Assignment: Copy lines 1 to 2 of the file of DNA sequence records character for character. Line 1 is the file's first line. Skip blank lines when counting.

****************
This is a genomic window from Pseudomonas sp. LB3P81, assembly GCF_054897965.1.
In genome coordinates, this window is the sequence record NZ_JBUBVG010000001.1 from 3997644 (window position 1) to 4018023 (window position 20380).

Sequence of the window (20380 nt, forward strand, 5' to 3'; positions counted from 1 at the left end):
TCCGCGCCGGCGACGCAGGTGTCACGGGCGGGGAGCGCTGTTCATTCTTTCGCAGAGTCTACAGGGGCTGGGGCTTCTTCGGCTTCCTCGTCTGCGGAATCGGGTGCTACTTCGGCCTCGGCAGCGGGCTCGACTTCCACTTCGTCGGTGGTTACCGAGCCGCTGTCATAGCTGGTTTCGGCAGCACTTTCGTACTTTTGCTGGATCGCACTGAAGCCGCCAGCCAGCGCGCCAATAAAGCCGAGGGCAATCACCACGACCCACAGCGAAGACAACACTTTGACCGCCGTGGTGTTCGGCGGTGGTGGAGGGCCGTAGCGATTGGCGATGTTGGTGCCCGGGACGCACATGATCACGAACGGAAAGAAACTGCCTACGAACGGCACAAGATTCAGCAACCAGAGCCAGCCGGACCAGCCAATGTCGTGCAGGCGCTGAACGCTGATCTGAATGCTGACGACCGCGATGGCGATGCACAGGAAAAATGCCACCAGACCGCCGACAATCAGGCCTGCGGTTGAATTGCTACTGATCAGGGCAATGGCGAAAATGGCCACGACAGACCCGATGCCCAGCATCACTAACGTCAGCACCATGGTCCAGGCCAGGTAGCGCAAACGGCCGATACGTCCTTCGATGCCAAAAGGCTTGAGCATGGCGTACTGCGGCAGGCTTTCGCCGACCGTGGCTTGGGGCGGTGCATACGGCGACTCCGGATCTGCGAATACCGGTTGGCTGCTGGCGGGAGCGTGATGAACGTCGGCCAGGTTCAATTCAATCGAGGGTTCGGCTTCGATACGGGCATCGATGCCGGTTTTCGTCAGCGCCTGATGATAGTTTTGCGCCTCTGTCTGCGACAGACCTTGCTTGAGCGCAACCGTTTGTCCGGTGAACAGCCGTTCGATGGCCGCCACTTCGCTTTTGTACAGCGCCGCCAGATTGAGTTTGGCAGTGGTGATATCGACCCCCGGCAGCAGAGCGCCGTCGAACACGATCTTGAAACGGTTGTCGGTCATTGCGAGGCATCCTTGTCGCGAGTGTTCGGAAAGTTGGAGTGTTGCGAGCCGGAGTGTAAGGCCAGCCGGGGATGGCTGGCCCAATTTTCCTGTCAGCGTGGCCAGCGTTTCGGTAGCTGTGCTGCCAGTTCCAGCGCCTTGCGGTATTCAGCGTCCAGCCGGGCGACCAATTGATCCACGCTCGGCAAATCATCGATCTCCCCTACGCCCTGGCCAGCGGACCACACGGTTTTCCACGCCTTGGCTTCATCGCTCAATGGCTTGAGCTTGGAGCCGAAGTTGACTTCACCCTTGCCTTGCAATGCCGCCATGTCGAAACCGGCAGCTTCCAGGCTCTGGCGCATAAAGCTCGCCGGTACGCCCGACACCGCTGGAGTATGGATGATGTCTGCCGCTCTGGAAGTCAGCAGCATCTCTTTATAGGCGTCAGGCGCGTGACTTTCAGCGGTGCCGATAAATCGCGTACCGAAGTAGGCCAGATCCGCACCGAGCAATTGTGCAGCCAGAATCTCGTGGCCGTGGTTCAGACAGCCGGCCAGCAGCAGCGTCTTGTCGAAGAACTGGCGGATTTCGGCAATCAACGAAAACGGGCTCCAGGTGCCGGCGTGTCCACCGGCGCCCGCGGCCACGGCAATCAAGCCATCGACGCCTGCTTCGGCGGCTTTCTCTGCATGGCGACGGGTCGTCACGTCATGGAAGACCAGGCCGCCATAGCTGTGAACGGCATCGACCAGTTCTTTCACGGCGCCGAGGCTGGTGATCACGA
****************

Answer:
This is a genomic window from Pseudomonas sp. LB3P81, assembly GCF_054897965.1.
In genome coordinates, this window is the sequence record NZ_JBUBVG010000001.1 from 3997644 (window position 1) to 4018023 (window position 20380).